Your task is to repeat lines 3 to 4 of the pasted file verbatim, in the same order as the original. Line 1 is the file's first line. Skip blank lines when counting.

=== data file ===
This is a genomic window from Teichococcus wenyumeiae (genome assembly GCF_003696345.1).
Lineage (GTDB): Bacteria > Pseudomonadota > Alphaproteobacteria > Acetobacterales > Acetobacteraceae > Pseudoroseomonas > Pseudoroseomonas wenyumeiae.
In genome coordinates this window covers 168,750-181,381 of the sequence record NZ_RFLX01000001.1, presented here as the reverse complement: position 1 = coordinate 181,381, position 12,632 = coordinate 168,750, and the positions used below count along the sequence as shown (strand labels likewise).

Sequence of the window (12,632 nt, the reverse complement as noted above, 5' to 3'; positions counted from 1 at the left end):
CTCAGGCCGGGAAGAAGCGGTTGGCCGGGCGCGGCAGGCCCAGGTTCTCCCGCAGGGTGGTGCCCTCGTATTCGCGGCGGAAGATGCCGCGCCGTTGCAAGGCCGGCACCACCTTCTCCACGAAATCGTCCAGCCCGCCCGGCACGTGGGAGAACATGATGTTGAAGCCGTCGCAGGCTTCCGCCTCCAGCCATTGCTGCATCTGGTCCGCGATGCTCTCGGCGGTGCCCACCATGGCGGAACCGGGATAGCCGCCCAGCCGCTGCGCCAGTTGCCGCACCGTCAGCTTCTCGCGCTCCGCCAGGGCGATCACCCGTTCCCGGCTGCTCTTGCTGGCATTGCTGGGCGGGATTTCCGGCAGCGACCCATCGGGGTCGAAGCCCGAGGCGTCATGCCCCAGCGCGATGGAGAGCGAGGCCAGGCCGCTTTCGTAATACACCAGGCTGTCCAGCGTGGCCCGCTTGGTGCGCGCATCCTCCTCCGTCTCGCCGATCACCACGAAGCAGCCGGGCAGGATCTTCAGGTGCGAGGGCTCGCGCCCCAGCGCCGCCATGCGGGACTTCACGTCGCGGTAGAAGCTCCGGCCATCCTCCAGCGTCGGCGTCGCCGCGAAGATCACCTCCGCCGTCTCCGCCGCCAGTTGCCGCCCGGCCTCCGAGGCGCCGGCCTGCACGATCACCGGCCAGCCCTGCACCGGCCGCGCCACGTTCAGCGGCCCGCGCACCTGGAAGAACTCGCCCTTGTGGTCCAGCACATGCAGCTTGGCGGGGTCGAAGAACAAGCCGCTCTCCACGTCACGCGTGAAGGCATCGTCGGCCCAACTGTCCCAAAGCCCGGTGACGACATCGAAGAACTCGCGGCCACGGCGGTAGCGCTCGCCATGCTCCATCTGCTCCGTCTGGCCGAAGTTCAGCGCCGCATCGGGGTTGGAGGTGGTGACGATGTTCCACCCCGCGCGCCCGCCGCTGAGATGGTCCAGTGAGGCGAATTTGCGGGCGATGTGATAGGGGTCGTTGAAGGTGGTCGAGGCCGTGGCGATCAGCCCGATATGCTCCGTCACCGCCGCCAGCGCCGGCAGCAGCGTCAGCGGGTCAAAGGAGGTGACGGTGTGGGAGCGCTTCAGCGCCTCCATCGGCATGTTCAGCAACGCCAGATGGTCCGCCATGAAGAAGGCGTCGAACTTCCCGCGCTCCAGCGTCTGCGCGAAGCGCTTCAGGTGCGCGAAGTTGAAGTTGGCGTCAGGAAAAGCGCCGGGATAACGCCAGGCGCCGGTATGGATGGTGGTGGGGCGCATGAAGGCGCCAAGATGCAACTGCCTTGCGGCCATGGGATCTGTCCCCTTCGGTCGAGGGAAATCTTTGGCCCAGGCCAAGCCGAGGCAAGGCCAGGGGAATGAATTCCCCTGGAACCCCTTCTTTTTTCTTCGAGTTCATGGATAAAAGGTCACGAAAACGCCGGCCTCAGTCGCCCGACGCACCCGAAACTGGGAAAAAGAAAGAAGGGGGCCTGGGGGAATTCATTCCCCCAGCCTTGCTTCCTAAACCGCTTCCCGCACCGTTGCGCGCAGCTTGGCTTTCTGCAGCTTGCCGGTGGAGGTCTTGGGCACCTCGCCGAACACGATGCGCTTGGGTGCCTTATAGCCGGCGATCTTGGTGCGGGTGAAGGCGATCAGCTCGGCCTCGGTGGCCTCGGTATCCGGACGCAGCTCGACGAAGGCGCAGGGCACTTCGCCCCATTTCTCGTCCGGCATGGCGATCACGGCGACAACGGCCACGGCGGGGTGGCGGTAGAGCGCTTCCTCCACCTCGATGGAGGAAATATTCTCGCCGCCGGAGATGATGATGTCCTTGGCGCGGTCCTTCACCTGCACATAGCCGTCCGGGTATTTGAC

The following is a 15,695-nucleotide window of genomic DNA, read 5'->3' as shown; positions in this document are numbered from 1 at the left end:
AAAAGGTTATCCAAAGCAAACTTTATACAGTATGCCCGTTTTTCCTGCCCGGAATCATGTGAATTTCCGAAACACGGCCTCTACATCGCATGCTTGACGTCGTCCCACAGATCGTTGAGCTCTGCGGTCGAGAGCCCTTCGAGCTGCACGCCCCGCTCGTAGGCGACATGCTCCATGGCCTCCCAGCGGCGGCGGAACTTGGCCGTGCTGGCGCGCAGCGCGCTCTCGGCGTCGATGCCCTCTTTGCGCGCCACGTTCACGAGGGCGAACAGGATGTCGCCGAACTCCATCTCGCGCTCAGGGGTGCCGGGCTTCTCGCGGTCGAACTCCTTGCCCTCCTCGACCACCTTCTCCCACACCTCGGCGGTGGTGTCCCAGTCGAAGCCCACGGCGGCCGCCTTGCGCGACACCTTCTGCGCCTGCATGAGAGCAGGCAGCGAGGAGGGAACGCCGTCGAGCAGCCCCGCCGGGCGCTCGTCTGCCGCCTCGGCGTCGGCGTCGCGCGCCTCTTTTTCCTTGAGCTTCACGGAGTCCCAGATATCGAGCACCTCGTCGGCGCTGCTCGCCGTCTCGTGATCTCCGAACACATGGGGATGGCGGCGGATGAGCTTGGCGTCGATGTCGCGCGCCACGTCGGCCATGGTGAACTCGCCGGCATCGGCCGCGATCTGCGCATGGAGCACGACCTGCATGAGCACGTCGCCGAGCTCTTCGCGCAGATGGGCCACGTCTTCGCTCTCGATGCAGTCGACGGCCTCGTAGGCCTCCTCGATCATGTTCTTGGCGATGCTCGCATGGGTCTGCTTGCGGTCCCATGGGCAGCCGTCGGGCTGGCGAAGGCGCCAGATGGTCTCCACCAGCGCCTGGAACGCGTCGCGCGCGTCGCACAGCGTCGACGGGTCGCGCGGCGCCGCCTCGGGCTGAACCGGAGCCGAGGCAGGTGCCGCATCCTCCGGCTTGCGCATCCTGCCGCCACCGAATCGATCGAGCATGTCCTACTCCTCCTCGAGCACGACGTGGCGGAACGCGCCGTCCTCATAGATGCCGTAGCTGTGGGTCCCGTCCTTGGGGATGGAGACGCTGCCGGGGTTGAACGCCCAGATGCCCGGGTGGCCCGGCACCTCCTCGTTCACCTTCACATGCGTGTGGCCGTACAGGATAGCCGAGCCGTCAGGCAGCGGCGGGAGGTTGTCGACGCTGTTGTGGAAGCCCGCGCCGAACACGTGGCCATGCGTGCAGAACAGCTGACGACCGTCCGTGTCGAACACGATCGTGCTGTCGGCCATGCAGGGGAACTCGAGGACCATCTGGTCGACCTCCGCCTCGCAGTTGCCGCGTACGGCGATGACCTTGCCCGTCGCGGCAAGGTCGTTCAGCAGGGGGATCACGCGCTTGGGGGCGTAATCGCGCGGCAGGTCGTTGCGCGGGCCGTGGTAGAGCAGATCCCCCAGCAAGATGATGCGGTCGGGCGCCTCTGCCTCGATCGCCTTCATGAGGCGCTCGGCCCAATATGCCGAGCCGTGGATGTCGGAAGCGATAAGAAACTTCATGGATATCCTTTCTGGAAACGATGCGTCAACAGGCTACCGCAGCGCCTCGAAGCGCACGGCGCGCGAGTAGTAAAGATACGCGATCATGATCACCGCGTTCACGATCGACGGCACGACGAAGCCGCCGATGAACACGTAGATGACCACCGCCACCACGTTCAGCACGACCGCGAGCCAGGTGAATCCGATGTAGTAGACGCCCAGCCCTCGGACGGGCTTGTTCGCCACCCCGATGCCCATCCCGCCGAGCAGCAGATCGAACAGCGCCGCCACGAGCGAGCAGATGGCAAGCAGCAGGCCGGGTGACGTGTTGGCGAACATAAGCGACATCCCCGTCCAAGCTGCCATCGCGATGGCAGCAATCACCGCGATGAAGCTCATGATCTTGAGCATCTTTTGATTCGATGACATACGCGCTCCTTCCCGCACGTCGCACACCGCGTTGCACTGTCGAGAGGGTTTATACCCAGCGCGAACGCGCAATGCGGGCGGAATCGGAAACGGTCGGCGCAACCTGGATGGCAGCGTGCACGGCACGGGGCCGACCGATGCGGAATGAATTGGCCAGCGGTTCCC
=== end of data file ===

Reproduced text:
In genome coordinates this window covers 168,750-181,381 of the sequence record NZ_RFLX01000001.1, presented here as the reverse complement: position 1 = coordinate 181,381, position 12,632 = coordinate 168,750, and the positions used below count along the sequence as shown (strand labels likewise).

Sequence of the window (12,632 nt, the reverse complement as noted above, 5' to 3'; positions counted from 1 at the left end):